Four players to watch when fifth-ranked Clemson football arrives to face Notre Dame

Tom Noie
ND Insider
Defensive end Myles Murphy is just one of a handful of players on the Clemson defense that can be a problem for opposing offenses.



Right defensive end

Murphy has a tendency to get lost in the defensive statistical wash for Clemson, mainly because he’s way down on the tackle list at No. 9. His best tackle effort this season came three weeks ago when he tallied six in the win over Florida State. But you can’t dismiss all he’s done. Otherwise, he’ll do even more to make an opposing offense miserable. 

Murphy has a lot more than just those 28 tackles. He leads the Tigers in tackles for loss (nine) and sacks (5.5). He also has three passes defended and four quarterback pressures. The 6-foot-5, 275-pound junior from Marietta, Georgia knows how to get to the quarterback, knows how to turn games, knows how to make a difference. 

A former five-star, top five recruit, Murphy earned All-American honors as a freshman and All-Atlantic Coast Conference as a sophomore. There’s a lot to like/worry about with the Clemson defense. A lot of that starts with the guy whose Twitter handle is BigMurph25. 

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Back to the scene where it all started for Uiagalelei, who’s been under a critical microscope ever since his debut in 2020 at Notre Dame. Stepping in for starter Trevor Lawrence, who had tested positive for COVID-19, Uiagalelei completed 29 of 44 passes for 439 yards and two touchdowns in the double-overtime loss. That game also ended with people wondering, who is that guy? 

It’s been a hard road since that Saturday night two seasons ago. The junior has been ineffective. He’s been inconsistent. He was benched last time out at home against previously-undefeated Syracuse in favor of five-star freshman Cade Klubnik. Has it all been warranted? Hard to say. 

The 21-year-old California native and former top recruit in the country has thrown for 1,814 yards and 17 touchdowns this season. He's second on the squad in rushing with 350 yards and four more scores in an offense that averages 37.1 points per game. There are many teams — including the one on the opposite sideline Saturday — that would gladly take that type of production from the quarterback. 

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Notre Dame left tackle and the Irish offensive line will have their collective hands full with the Clemson front this weekend.


(76) JOE ALT

Left Tackle

We highlight the 6-8, 315-pound Alt because he plays arguably the most important position along the offensive line, but you could slide in any of the four offensive linemen as ones to watch. Like center Zeke Correll or left guard Jarrett Patterson. Or the right side of guard Josh Lugg and tackle Blake Fisher. Watch ‘em all.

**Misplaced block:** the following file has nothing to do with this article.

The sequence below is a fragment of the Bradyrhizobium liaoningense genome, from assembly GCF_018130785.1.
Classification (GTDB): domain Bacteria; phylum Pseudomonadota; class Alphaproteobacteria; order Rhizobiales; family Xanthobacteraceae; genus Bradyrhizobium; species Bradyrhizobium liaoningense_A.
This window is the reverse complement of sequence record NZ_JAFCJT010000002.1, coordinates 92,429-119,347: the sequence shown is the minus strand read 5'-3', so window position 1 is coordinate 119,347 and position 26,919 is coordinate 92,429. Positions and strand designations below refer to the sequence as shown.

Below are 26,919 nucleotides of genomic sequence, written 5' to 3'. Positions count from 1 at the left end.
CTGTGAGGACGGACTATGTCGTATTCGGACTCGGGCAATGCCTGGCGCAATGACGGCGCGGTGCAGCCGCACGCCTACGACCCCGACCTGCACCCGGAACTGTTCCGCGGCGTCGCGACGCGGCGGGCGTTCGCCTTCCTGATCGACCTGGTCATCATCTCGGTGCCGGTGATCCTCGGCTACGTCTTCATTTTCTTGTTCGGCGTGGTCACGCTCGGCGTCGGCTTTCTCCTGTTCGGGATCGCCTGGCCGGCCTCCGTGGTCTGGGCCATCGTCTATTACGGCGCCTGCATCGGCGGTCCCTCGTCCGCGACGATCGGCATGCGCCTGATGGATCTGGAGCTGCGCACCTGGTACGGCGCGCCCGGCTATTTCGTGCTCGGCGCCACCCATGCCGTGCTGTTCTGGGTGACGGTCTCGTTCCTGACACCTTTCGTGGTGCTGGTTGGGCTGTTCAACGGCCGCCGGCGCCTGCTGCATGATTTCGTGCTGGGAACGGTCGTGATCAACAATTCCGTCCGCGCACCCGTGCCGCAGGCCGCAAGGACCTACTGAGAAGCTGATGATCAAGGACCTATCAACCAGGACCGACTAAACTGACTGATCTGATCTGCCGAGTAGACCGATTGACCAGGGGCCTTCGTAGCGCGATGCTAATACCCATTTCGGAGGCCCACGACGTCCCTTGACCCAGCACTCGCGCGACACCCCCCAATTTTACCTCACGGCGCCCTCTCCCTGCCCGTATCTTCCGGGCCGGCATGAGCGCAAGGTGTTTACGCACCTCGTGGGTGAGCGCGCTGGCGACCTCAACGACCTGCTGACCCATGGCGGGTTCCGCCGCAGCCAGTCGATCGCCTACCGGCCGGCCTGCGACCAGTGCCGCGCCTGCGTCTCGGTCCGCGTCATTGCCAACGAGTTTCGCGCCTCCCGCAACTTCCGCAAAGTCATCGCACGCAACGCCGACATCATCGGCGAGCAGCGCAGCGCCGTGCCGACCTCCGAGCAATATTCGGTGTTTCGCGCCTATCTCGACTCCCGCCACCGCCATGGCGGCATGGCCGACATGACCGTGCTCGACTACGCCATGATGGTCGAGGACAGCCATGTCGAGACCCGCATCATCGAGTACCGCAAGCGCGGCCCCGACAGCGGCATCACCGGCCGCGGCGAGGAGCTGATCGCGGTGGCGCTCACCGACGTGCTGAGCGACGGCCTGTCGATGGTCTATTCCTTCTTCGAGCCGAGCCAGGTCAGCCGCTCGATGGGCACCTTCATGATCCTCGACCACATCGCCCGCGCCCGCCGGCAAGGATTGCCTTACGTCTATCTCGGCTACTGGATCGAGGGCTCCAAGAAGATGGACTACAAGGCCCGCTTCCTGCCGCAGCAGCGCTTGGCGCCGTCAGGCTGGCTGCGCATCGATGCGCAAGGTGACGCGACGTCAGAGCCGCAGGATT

Alt and his fellow O-linemen made it look easy last week in the win over then-No. 16 Syracuse as the Irish ran for 246 yards and allowed only one sack. It won’t be that easy an effort against a Clemson defense that ranks seventh nationally in run defense (87.9 yards per game) and 27th in total defense (332.5 yards). 

An Irish offensive line that manhandled a smaller/lighter Syracuse defensive front will have its collective hands full Saturday. Where’s this game going to be decided? Likely along that trench. Alt and his four fellow linemen get some traction, the Irish can be in this one. If they struggle to run block and pass block and protect quarterback Drew Pyne, it might be a don’t-watch kind of night. 

Notre Dame freshman cornerback Benjamin Morrison isn't shy about the bright lights, and they'll be every bit of that on Saturday when No. 5 and undefeated Clemson comes to town.



The freshman from Phoenix had what it took to earn his way into the starting lineup only three games into his first college season, so he’s got plenty to stay there after coming off one of his rougher outings. 

Morrison was beat for the first Syracuse touchdown Saturday. He later was flagged for a pass interference call on a sideline go route. He finished with three tackles. It wasn’t his best game, but he gets a chance to bounce back in a big way against a Clemson pass game that often leaves opposing corners guessing. 

Guessing as to what receiver is going to have a big game. It might be Joseph Ngata. Or Antonio Williams. Or Beaux Collins. They like to spread the pass-catching wealth — seven Tigers have at least 10 catches, seven too have scored at least one touchdown. Four have each tallied at least 265 receiving yards, but nobody averages more than 47 yards receiving per game. 

A Notre Dame cornerback has to make a few plays. Morrison can certainly be that man. He’s not afraid of the moment, and it will be a big/bright one Saturday.